aquatic plants can easily be submerged in water or planed in areas with high water tables. They originate from wet areas and thrive when planted in these areas. Aquatic plants feed wildlife, birds and other type animals in the wild and are bedding for fish and other type aquatic mammals.
Wetland plants are great for giving color, texture and interest to the area around a pond, waterfall or a wet area in the garden. Here are a few:
Marsh Marigold.This cold hardy plant has dark green leaves and yellow flowers. It also has a white-flowered version. It grows to 9 inches high with a 12 inch spread. Though the flowers grow better in full sun, the plant can also do well in partial shade. It’s best to divide the plants in late summer. Bog Cotton This plant has long leaves and produces cottony white flowers in the summer, which gives it its name. Though they can’t be spun into cloth like regular cotton, they are sometimes use to stuff pillows or even to dress wounds. The plant grows to a foot tall and has an indefinite spread. It should be grown in a water depth of no more than 2 inches. Bog cotton does best in full sun in acidic soil.
Bog Rush: This wetland plant has bright round stems with a white pith and clusters of small, brown flowers that bloom in the summer. The related corkscrew rush is grown for its interesting spiral stems. The plant grows to about 39 inches tall and has a 24 inch spread. It should be grown in acidic soil in full sun and can be divided in the spring.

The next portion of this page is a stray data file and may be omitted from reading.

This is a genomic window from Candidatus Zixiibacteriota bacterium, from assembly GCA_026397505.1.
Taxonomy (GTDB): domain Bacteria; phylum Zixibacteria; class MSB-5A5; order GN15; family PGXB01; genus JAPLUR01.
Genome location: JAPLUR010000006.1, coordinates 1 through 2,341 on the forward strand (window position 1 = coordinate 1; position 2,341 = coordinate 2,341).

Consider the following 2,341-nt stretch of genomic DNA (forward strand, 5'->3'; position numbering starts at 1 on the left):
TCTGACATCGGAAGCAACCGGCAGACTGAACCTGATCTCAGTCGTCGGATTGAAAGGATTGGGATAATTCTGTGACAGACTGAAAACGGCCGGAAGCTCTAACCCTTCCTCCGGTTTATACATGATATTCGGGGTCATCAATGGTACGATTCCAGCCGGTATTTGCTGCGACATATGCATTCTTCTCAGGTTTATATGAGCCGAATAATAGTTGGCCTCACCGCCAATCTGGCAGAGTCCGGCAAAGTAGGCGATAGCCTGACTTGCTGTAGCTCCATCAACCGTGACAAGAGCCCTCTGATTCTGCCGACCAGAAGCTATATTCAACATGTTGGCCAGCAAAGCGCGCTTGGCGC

Water Mint:This plant produces blue flowers during the late summer. The leaves have a lemon-scent, and like regular mint, it can be made into a tea. Water mint does well in full sun and in shade, and grows up to 6 inches
Sweet Flag: This plant has greenish white flowers borne amidst sword-shaped leaves. It can grow in both acidic and alkaline soils in full sun or partial shade. It grows from 6 inches to 8 feet tall, and has a 6 to 24 inch wide spread. It’s deer resistant and easy to maintain.